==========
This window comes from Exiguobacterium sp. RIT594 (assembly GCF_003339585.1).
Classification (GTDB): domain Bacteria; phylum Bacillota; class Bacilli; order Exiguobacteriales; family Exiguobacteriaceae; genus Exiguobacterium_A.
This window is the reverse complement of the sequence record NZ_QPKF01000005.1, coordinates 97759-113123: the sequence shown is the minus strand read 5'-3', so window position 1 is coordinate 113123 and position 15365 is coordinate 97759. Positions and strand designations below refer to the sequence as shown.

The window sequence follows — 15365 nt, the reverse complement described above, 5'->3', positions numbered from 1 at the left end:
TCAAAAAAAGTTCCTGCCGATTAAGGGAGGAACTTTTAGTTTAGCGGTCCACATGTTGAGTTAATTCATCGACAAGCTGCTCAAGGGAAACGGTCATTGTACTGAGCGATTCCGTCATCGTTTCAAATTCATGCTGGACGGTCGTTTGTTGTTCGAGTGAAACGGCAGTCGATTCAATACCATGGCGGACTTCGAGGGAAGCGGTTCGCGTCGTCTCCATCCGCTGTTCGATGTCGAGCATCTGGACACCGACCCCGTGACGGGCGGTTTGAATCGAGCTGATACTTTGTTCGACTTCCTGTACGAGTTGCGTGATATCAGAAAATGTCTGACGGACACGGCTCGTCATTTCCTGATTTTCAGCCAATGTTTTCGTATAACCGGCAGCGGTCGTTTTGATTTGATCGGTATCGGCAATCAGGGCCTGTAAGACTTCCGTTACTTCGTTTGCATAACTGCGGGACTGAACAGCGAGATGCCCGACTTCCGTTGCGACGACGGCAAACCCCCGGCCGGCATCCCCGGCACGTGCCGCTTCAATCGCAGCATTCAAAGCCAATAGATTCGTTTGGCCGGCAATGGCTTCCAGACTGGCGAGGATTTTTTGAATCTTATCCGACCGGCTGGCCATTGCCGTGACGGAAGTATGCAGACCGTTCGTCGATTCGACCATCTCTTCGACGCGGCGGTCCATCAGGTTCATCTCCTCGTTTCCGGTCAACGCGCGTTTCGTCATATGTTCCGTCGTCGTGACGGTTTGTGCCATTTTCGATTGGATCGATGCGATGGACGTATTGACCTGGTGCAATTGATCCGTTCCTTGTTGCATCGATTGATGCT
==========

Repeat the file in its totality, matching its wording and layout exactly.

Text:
This window comes from Exiguobacterium sp. RIT594 (assembly GCF_003339585.1).
Classification (GTDB): domain Bacteria; phylum Bacillota; class Bacilli; order Exiguobacteriales; family Exiguobacteriaceae; genus Exiguobacterium_A.
This window is the reverse complement of the sequence record NZ_QPKF01000005.1, coordinates 97759-113123: the sequence shown is the minus strand read 5'-3', so window position 1 is coordinate 113123 and position 15365 is coordinate 97759. Positions and strand designations below refer to the sequence as shown.

The window sequence follows — 15365 nt, the reverse complement described above, 5'->3', positions numbered from 1 at the left end:
TCAAAAAAAGTTCCTGCCGATTAAGGGAGGAACTTTTAGTTTAGCGGTCCACATGTTGAGTTAATTCATCGACAAGCTGCTCAAGGGAAACGGTCATTGTACTGAGCGATTCCGTCATCGTTTCAAATTCATGCTGGACGGTCGTTTGTTGTTCGAGTGAAACGGCAGTCGATTCAATACCATGGCGGACTTCGAGGGAAGCGGTTCGCGTCGTCTCCATCCGCTGTTCGATGTCGAGCATCTGGACACCGACCCCGTGACGGGCGGTTTGAATCGAGCTGATACTTTGTTCGACTTCCTGTACGAGTTGCGTGATATCAGAAAATGTCTGACGGACACGGCTCGTCATTTCCTGATTTTCAGCCAATGTTTTCGTATAACCGGCAGCGGTCGTTTTGATTTGATCGGTATCGGCAATCAGGGCCTGTAAGACTTCCGTTACTTCGTTTGCATAACTGCGGGACTGAACAGCGAGATGCCCGACTTCCGTTGCGACGACGGCAAACCCCCGGCCGGCATCCCCGGCACGTGCCGCTTCAATCGCAGCATTCAAAGCCAATAGATTCGTTTGGCCGGCAATGGCTTCCAGACTGGCGAGGATTTTTTGAATCTTATCCGACCGGCTGGCCATTGCCGTGACGGAAGTATGCAGACCGTTCGTCGATTCGACCATCTCTTCGACGCGGCGGTCCATCAGGTTCATCTCCTCGTTTCCGGTCAACGCGCGTTTCGTCATATGTTCCGTCGTCGTGACGGTTTGTGCCATTTTCGATTGGATCGATGCGATGGACGTATTGACCTGGTGCAATTGATCCGTTCCTTGTTGCATCGATTGATGCT